One would naturally think that there had been changes enough. But no! In spite of the fact that the Federal government had accepted the change to Tahoe, and that the popular usage had signified the general approval of the name, the Hon. W.A. King, of Nevada County, during the Governorship of Haight, in California, introduced into the assembly a bill declaring that Lake Bigler should be “the official name of the said lake and the only name to be regarded as legal in official documents, deeds, conveyances, leases and other instruments of writing to be placed on state or county records, or used in reports made by state, county or municipal officers.”
Historian Hittell thus comments on this: “The bill, which appears to have been well modulated to the taste and feelings of the legislature, went through with great success. It passed the Assembly on February 1, the Senate on February 7; and on February 10 it was approved by the Governor. It remains a monument, if not to Bigler, at least to the legislature that passed it; while the name of the Lake will doubtless continue to be Tahoe and its sometime former designation of Bigler be forgotten.”
Now if Mark Twain really objected to the name Tahoe why did he not join the Biglerites and insist upon the preservation of that name?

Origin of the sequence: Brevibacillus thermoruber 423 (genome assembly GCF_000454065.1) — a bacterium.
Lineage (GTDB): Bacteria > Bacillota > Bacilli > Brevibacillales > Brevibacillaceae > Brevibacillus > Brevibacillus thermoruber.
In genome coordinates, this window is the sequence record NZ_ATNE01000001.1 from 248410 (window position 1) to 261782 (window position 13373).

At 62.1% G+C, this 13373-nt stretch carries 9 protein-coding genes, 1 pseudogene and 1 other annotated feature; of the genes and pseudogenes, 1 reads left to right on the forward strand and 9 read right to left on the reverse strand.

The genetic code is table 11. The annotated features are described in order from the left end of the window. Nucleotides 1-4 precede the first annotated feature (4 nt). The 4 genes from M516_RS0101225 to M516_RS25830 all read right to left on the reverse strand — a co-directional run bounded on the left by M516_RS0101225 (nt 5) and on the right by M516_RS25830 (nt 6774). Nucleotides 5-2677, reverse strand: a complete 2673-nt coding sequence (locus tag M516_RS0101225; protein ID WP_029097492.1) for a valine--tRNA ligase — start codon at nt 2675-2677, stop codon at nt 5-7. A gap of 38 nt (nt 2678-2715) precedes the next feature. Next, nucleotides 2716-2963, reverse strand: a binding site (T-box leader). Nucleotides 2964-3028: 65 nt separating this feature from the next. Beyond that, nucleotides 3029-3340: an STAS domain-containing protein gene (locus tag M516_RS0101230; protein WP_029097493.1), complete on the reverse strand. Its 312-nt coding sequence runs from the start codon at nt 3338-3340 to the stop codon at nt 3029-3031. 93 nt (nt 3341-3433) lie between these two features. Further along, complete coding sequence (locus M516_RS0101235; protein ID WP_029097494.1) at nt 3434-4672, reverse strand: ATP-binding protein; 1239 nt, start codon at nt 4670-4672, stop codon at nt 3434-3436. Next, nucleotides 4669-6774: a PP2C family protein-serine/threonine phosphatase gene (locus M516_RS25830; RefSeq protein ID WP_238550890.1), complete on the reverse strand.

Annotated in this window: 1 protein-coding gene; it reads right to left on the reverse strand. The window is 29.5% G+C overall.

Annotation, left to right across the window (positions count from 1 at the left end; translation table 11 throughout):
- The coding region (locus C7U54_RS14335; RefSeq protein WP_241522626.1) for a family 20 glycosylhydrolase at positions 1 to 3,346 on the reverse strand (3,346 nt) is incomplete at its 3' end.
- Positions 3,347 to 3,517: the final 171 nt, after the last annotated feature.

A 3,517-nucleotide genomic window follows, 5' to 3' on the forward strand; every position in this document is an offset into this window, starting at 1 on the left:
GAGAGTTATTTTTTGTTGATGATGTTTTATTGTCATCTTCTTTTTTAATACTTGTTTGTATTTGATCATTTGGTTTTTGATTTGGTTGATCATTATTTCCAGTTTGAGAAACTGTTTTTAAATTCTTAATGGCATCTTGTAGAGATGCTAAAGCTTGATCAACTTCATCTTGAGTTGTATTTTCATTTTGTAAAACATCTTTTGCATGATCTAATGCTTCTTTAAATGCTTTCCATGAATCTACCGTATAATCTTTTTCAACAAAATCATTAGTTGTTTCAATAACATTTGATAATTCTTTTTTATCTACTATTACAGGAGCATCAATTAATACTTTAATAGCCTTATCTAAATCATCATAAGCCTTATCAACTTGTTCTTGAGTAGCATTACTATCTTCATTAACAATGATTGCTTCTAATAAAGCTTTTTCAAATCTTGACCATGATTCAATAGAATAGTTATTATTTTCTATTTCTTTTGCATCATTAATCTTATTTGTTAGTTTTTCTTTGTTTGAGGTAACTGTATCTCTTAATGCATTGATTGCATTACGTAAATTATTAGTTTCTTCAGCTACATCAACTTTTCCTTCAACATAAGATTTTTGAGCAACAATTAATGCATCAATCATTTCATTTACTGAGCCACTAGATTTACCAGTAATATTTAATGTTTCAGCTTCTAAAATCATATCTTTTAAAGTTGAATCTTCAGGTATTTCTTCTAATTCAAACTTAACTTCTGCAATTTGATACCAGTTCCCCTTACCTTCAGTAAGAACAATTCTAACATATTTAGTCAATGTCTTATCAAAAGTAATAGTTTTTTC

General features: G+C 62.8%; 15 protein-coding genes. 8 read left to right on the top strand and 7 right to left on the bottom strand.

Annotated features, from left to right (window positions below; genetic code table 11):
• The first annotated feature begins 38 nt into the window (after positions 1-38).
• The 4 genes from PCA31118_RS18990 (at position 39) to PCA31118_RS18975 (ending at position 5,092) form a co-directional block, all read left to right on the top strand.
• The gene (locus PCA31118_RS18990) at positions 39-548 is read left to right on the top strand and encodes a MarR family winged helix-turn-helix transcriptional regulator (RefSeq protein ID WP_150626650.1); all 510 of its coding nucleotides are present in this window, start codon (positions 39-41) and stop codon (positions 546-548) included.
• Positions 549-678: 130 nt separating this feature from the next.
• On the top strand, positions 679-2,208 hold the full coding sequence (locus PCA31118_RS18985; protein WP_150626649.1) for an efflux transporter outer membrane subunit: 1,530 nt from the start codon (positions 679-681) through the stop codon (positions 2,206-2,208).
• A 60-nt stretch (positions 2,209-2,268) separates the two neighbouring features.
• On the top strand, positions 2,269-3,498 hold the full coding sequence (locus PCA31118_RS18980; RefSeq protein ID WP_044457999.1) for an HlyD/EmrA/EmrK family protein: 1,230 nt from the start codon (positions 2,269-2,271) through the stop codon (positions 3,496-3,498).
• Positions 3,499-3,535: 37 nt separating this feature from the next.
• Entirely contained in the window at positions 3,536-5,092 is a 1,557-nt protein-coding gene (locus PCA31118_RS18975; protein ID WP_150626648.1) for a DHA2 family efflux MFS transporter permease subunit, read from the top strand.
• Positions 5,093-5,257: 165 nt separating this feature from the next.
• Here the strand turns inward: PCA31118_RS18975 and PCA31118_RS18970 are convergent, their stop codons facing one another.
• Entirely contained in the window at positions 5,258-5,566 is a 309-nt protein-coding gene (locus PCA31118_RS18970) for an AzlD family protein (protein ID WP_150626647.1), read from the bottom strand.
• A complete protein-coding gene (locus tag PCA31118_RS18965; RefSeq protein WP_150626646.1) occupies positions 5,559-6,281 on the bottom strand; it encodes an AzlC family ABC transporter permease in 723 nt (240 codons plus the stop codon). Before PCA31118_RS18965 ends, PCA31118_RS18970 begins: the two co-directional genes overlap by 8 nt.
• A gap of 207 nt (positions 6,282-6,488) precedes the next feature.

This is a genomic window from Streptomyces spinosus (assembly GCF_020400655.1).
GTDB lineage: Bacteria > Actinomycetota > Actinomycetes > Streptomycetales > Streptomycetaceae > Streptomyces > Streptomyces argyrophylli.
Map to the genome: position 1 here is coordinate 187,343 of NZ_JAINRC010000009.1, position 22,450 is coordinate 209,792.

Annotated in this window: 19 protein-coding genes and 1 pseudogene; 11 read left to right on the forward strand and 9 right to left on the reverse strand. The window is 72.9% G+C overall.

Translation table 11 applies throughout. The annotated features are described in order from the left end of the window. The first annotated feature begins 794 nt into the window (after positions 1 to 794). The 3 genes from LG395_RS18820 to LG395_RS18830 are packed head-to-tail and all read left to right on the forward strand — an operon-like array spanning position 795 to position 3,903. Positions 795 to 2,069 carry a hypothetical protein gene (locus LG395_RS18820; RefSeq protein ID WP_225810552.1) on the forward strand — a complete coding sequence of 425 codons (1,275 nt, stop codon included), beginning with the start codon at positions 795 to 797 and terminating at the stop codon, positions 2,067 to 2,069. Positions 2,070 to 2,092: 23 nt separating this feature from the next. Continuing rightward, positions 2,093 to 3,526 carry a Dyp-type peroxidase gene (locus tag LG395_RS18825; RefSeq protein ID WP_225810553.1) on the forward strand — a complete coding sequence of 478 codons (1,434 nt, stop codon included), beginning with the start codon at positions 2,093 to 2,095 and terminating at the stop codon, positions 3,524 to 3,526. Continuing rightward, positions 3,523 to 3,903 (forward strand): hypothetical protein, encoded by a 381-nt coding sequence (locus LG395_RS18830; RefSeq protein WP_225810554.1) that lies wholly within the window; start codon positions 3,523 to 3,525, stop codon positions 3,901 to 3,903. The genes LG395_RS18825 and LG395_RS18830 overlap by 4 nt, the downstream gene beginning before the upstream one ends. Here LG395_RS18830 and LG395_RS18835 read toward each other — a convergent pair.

On the Centennial Map of 1876 it was named “Lake Bigler or Lake Tahoe,” showing that some one evidently was aware that, officially, it was still Lake Bigler.
And so, in fact, it is to this date, as far as official action can make it so, and it is interesting to conjecture what the results might be were some malicious person, or some “legal-minded stickler for rigid adherence to the law,” to bring suit against those whose deeds, titles, leases, or other documents declare it to be Lake Tahoe.
JOHN LE CONTE’S PHYSICAL STUDIES OF LAKE TAHOE
In certain numbers (November and December 1883 and January 1884) of the Overland Monthly, Professor John Le Conte, of the State University, Berkeley, California, presented the results of his physical studies of Lake Tahoe in three elaborate chapters. From these the following quotations of general interest are taken:
Hundreds of Alpine lakes of various sizes, with their clear, deep, cold, emerald or azure waters, are embosomed among the crags of the Sierra Nevada Mountains. The most extensive, as well as the most celebrated, of these bodies of fresh water is Lake Tahoe.
This Lake, ... occupies an elevated valley at a point where the Sierra Nevada divides